The World Orienteering Championships, together with the Scottish 6-days “spectator races”, were held in Moray and Highlands regions of Scotland this summer with the Event Centred in Inverness. The VisitScotland Economic impact study has just been published and reports that these orienteering events, in which more than 8000 athletes took part, generated £9.4m for the Scottish economy. Guest houses, restaurants and shops among the businesses most to benefit. See BBC News Scotland piece here: Orienteering events ‘boosted Scotland’s economy’
This boost to the economy could not have happened without a massive amount of volunteering. All together around 1500 volunteers were involved in planning and delivering these events. The Scottish 6-days is staged every two years by the members of the orienteering clubs in Scotland. Hence the The World Championships, held concurrently, needed to look further afield to fill its “Event Team” of volunteers. The chart below shows where these people came from to stage this World Class event in Moray and Highlands.
Almost a third of the World Championships volunteers came from Scotland. More than half of these volunteers from Scotland came in the form of local runners, experienced in organising running races, who wanted to help stage a World Class event on their doorstep. Members of the Technical team were also local as they needed to make regular visits to the orienteering areas to plan the courses. The Event Team also included Commonwealth Games Clydesiders who had enjoyed their part in Glasgow 2014 and wanted more – bringing valuable experience of high-profile sports events to WOC2015. The majority, 65%, of the volunteers came from England and Wales, with most, but not all, being club orienteers. We even had volunteers coming from further afield including Scandinavia and Eastern Europe.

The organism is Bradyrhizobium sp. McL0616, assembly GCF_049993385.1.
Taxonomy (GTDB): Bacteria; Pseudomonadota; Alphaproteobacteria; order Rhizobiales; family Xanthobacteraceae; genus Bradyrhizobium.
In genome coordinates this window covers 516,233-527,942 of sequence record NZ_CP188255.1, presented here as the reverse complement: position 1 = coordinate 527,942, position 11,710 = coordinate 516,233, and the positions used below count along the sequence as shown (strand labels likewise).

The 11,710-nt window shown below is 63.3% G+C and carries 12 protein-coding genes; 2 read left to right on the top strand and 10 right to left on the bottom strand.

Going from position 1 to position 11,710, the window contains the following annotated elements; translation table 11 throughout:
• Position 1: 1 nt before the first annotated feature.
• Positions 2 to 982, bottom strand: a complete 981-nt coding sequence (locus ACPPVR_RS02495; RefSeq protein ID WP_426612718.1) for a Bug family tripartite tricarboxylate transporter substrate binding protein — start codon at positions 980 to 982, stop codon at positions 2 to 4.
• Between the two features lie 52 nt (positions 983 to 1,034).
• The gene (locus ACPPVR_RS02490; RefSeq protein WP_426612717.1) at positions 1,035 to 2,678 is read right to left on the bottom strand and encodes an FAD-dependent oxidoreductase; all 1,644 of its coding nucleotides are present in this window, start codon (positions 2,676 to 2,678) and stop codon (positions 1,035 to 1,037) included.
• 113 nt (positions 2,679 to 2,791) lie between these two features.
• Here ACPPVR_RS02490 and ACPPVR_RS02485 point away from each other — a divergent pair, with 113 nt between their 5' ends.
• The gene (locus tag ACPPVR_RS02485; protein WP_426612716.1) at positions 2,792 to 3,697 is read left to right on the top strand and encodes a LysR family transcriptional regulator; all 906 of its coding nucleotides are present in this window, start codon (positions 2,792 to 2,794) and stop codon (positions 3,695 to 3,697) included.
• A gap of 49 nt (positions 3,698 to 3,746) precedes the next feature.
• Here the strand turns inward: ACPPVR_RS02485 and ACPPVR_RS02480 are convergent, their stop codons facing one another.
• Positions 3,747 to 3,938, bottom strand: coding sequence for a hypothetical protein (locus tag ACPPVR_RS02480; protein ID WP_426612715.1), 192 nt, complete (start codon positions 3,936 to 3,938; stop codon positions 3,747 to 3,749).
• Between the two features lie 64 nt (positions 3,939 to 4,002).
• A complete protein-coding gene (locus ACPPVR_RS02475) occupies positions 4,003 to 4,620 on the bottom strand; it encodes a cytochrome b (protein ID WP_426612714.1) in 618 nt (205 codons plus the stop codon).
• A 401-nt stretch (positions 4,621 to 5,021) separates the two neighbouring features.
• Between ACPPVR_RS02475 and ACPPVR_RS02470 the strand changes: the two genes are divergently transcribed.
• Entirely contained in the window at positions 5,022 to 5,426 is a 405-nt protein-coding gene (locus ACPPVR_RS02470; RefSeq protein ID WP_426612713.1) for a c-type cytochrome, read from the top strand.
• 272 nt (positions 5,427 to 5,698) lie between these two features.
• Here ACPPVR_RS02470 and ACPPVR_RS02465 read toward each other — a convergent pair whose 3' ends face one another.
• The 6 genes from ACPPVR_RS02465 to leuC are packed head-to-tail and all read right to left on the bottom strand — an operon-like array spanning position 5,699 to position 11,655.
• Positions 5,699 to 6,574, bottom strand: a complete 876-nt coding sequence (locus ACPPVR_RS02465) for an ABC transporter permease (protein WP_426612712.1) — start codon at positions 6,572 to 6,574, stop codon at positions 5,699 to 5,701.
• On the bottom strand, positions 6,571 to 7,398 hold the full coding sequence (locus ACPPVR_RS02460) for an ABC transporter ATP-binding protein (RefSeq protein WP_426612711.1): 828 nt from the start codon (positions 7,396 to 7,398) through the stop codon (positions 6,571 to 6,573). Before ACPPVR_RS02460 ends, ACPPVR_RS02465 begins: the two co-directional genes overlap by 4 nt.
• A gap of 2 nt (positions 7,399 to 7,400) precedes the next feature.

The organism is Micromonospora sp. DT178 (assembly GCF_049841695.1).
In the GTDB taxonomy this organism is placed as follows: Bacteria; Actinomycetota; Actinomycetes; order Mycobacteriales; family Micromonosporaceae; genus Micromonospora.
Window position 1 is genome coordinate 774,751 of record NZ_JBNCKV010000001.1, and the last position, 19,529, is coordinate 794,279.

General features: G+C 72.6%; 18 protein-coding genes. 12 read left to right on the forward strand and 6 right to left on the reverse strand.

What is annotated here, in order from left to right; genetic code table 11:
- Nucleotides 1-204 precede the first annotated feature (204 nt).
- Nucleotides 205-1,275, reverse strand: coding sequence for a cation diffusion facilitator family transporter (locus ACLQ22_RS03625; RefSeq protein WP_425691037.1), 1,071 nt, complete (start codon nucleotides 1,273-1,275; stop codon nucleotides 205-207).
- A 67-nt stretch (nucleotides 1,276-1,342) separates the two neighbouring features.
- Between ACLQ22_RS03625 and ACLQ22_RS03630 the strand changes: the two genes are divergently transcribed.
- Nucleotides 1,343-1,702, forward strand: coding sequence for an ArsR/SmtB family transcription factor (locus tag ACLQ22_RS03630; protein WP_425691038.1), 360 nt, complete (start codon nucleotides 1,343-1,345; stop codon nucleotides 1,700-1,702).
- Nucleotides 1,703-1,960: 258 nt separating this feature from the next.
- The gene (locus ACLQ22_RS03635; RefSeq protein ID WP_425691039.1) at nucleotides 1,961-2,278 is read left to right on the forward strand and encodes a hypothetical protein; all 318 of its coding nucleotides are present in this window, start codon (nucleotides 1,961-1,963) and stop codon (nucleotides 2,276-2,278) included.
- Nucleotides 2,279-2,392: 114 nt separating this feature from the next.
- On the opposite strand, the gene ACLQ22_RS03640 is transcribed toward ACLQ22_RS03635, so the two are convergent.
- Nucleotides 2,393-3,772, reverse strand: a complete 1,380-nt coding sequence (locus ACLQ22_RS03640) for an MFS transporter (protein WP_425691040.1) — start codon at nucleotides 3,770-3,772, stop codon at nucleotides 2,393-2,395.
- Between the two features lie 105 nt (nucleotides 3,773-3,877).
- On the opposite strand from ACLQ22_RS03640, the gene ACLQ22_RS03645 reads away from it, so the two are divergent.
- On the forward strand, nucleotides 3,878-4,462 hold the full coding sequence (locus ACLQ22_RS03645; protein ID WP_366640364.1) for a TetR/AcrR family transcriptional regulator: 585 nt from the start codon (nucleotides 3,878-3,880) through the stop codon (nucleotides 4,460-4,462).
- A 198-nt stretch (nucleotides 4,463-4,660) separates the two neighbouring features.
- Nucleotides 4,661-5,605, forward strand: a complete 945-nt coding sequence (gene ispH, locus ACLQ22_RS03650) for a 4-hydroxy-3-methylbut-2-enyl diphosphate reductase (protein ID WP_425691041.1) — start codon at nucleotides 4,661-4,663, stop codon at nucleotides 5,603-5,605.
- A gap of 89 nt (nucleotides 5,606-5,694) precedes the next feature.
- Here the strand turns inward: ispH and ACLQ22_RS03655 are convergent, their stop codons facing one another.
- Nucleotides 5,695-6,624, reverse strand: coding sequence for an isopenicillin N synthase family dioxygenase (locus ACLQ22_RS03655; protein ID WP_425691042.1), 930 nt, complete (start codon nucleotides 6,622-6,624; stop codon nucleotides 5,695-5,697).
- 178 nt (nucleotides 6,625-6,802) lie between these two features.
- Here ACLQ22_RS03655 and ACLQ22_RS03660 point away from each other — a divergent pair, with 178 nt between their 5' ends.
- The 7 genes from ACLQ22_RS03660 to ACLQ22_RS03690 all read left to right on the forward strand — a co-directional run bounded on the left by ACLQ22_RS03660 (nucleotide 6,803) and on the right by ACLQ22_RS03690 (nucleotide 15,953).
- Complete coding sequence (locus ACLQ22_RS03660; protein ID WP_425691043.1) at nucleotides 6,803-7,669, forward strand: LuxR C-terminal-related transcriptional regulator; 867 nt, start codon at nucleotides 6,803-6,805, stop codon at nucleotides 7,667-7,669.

The World Orienteering Championships was a successful, high profile event, shown on live TV, that received great feedback from top athletes. We now know that it also had a positive impact on the local economy.
On behalf of British Orienteering, The Scottish Orienteering Association and all the athletes that competed, I would like to say a sincere thank you to all the volunteers that made these events happen. Thank you to the Clydesiders, the locals, the runners, the club orienteers, the Duke of Edinburgh students, and everybody involved. You signed up to support the event because it was local or it was your sport, and maybe becuase it sounded exciting, but we didn’t imagine that collectively us volunteers would contribute so much to the local economy.